Can you believe that these two pieces of art were the first time I used the table saw without Casey's help? I really should've started off with something smaller haha, but I can be super stubborn and wanted to make these while Casey was busy on another project.
After we finished the DIY Wood Slat Wall on the opposite wall I knew I wanted to fill this large space with artwork. I had saved quite a few designs on our Pinterest account, but I ultimately decided to create my own shape and design! Don't ask me how I came up with the diamond shape or the horizontal lines...I simply sketched it up and that was that.
my original sketch and use of painters tape to decide on the size of the artwork
Stain applicator or rag
1/2in plywood (base)
1/4in plywood (the side of 1/2 the diamond)
1x2 pine/common board for the slats
STEP 1: BUILDING THE ARTWORK
1. Draw out the diamond shape on a piece of 1/2in plywood. This will be your base. The easiest way to draw a diamond is to use a straight edge and draw the vertical line first. Mark the middle point of that vertical line and then use that middle point to draw your horizontal line. The outcome will be a cross shape. From there you can connect the 4 end points of the line using a straight edge. My art dimensions: 40in H x 30in W
2. Cut out the shape using a table saw (which is what I did). You could also use a circular saw with a guide, jigsaw, or bandsaw.
3. Trace the base shape onto an uncut piece of 1/4in plywood. I chose birch because of the minimal grain.
4. Draw a vertical line down the middle of the 1/4in plywood diamond and use the table saw or circular saw to cut it in half. You only need one half of the diamond 1/4in plywood to serve as the front of the wood art. If you are making two (like I did) then you can save the other half for the second piece of artwork!
5. Take a couple of scrap 1/2in plywood pieces and use wood glue and 3/4in nails to secure the scraps to one vertical half of the diamond. These scraps will serve as spacers to raise the height of the 1/4in plywood that sits on top.
6. Now attach the 1/4in plywood that is half the shape of the diamond onto the scraps that you just adhered. The total height of this half of the diamond should be 1 and 1/4in (1/2in plywood + 1/2in plywood + 1/4in plywood).
7. On the other half of the diamond used wood glue and 1.25in nails to secure the 1x2s to the board. I used a 1x2 on its side as a spacer between the horizontal pieces. I started with my 1x2 directly in the center of the diamond and worked up and down from the middle.
8. Allow everything to dry over night. I did not bother cutting my 1x2 pieces to the exact size of the diamond because once everything was dry we used the circular saw to cut off the overhang of each 1x2. It was actually much easier this way than individually cutting each 1x2 prior to application.
before and after cutting the overhang
9. Next up is sanding. Use 150 and then 220 grit over the entire piece of artwork. Don't forget to wipe down with a tack cloth when finished.
10. Use a rag or stain applicator to apply wood conditioner and allow to sit for 10-15 minutes.
Use the foam brush and apply the white wash. I allowed it to dry and then applied a second coat.
11. Once all of the stain is dry you can begin building the frame.
12. The easiest way to get the right angles of the diamond is to simply hold up a 1x2 on its side along one edge of the diamond and allow for overhang at both angles of the diamond. Then draw a line on the 1x2 from the point of the diamond. Now you have your angles for the mitered edges and can simply trace these angles onto 4 other pieces of 1x2s.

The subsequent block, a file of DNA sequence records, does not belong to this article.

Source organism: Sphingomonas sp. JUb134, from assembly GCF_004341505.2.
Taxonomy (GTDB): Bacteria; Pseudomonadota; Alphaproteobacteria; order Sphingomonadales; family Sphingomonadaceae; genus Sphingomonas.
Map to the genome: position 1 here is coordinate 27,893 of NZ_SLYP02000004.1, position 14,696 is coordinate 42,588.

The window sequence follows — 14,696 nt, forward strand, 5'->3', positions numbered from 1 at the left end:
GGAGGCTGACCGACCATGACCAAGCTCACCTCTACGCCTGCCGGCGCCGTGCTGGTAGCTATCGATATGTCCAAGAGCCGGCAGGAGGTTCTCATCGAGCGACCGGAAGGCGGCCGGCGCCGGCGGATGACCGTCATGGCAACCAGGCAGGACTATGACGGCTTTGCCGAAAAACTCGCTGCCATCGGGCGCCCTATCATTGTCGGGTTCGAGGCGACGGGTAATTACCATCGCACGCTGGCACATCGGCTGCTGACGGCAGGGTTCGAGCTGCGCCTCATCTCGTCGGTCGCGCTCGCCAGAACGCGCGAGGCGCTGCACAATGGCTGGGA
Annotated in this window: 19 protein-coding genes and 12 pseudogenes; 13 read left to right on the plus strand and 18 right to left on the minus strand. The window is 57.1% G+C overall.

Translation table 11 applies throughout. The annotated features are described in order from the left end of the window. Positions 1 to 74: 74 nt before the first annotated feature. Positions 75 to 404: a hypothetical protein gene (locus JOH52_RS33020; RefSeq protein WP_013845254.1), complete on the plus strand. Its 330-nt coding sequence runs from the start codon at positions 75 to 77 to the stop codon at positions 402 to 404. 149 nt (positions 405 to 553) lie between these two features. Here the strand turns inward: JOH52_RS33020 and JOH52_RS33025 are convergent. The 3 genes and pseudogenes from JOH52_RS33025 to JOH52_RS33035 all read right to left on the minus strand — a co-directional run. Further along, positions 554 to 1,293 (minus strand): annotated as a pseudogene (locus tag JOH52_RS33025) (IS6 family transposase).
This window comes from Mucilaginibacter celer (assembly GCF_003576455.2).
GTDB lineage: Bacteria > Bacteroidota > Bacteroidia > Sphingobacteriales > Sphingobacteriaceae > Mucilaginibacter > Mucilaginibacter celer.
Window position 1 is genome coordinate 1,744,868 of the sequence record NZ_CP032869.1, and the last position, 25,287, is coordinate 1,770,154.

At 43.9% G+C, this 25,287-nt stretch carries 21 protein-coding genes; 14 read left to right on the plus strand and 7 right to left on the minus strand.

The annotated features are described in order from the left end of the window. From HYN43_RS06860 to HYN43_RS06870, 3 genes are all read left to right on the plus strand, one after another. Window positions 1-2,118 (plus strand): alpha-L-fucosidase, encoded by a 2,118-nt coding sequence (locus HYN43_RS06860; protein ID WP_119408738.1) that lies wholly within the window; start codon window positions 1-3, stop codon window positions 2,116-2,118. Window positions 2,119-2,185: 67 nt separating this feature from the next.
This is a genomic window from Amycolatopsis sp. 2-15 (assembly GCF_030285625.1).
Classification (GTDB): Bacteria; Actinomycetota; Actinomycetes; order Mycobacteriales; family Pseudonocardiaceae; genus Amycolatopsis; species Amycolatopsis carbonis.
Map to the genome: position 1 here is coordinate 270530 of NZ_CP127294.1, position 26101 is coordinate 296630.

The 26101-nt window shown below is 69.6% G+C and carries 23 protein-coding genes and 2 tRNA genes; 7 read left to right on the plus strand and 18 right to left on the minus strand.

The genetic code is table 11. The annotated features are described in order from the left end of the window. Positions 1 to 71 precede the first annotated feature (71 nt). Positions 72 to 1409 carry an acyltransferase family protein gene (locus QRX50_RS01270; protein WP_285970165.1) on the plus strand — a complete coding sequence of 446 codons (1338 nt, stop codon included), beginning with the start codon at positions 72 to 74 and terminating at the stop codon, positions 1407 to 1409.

13. Always dry fit the frame before securing it to make sure they all fit together. We had to sand down one or two sides to make sure they fit.
14. Before installing the frames go ahead and stain them first to make sure you don't get any dark stain on the diamond. I used wood conditioner, then Early American and then white wash before allowing the Early American to completely dry.
15. Use wood glue and 1.25in nails to secure the frame pieces to the diamond art. We bought a band clamp that could match the shape of the diamond to ensure a really tight fit of the frame.
16. Allow to dry overnight.
STEP 2: INSTALLING THE ARTWORK
1. Because the artwork is super heavy we decided to use a french cleat to hang the art. You can buy metal versions of these on Amazon, but we used scrap wood!
2. To make a french cleat you need a long piece of scrap wood. We used a piece of 3/4in plywood we had left over from another project. To make it easy, we used a board that was wide enough to create both side of the cleat (about 8in).
3. Rip a 45 degree cut along the length of the scrap board DOWN THE MIDDLE. We used a table saw. The cut should create two pieces with 45 degree cuts that fit into each other.
4. Secure 1 of the pieces to the back of the diamond closer to the top. The 45 degree angle should be facing down and in (picture for reference). We used wood glue and 1.25in nails. Allow to dry.
5. The other cleat will be secured to the wall with the mitered edge facing up and out (picture for reference). We used 2 screws in the stud and then 4 dry wall anchors on either side into the drywall. Ideally you could hit two studs and not have to use additional drywall anchors, but our art was not wide enough, so we only hit 1 stud and opted to use an additional 4 drywall anchors.
6. It is easier if you drill pilot holes in the cleat and the wall before you attach it, but it is not necessary. When installing drywall anchors you have to drill a pilot hole in the wall first and then insert the anchor.
7. Hang the piece of art so that the two angled pieces of wood fit and you're done!
check out sources and more tutorials for our guest bedroom here
Check out our Instagram for more highlights of the building and install process! And as always, feel free to reach out with any questions.